Well, from reading the opinion it seems that one important factor was that basically the government's position was "we don't know if there's hidden encrypted data here, and if there is we don't know if that data is relevant to the case". So keep that in mind when interpreting this.
even further, the prosecution has not indicicated a specific file or location he expects to find, based on other evidence, on the drive.... and the court is deciding that amounts to a fishing expedition. they want to see his decrypted drive because it might contain evidence... not because they are very certain it had a key piece.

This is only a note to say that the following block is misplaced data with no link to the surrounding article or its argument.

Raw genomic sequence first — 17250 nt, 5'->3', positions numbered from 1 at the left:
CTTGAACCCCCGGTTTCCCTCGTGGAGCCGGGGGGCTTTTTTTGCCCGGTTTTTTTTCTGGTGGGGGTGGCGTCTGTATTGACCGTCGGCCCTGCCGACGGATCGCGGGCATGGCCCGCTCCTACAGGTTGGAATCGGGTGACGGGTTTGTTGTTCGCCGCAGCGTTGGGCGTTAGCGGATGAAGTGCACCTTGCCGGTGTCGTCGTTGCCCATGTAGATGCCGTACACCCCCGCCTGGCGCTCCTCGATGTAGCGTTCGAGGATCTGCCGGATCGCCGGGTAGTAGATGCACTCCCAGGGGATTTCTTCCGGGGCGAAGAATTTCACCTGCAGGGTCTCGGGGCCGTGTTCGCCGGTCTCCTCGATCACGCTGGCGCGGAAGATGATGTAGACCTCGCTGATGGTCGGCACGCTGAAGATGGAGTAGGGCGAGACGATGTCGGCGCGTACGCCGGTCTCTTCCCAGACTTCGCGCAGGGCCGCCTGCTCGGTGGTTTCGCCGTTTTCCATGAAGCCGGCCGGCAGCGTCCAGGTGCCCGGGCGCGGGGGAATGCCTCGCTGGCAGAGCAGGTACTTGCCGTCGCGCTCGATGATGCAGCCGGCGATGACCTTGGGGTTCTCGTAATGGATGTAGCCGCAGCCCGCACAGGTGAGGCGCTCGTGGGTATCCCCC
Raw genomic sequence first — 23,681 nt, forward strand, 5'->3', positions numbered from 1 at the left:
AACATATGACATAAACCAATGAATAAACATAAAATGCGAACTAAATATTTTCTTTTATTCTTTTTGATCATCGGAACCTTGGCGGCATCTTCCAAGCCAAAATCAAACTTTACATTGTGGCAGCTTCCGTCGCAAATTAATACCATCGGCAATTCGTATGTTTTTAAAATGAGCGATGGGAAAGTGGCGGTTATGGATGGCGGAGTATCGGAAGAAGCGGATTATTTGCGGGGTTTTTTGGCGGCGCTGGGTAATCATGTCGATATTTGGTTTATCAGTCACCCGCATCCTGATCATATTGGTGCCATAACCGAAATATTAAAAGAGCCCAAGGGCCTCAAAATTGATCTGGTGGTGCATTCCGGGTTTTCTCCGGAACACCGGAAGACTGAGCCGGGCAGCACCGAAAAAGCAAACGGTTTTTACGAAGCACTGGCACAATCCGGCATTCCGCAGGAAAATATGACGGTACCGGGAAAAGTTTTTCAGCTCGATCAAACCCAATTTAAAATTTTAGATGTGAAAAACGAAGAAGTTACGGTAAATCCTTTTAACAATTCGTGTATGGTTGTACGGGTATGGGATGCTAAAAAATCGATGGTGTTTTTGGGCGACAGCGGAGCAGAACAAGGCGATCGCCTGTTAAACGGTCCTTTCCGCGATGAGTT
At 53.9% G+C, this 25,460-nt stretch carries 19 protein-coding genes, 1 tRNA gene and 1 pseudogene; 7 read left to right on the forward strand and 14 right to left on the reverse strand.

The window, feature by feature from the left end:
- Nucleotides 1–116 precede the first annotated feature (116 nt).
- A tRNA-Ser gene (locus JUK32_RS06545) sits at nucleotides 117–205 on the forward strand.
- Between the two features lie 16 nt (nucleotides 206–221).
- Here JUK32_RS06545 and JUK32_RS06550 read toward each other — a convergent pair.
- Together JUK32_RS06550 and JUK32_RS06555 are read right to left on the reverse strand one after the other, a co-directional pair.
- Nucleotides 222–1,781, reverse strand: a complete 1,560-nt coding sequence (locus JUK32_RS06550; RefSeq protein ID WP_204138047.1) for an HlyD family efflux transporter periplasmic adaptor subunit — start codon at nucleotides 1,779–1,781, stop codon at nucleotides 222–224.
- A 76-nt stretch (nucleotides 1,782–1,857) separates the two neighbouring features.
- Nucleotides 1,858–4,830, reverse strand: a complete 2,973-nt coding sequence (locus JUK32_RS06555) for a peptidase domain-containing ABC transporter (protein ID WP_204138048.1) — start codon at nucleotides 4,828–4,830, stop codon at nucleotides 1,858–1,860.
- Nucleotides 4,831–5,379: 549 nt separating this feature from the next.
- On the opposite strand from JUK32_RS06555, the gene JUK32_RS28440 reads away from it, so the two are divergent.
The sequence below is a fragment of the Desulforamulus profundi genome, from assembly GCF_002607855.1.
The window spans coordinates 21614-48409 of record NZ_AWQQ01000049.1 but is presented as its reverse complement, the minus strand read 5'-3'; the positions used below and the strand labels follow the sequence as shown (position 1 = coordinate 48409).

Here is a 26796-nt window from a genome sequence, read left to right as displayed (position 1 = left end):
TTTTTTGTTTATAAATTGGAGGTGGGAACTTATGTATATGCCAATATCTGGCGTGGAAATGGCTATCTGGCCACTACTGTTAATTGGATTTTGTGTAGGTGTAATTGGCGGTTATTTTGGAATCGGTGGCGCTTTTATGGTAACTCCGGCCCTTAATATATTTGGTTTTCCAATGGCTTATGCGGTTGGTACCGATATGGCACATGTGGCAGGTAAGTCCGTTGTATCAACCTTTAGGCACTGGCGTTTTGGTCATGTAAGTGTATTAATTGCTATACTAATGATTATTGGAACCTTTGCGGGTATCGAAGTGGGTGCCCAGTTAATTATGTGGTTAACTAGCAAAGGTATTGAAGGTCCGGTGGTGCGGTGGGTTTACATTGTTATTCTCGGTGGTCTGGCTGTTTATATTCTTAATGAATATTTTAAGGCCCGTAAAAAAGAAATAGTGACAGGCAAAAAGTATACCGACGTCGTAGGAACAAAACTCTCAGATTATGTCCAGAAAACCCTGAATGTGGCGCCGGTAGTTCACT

even more important, although brief, is that by decrypting the drive the defendant would be automatically admitting he had control over the drive and its contents... something otherwise arguable on an unenecrypted drive, meaning he woud be testifying against himself for any illegal material found, even. if unrelated to thecase.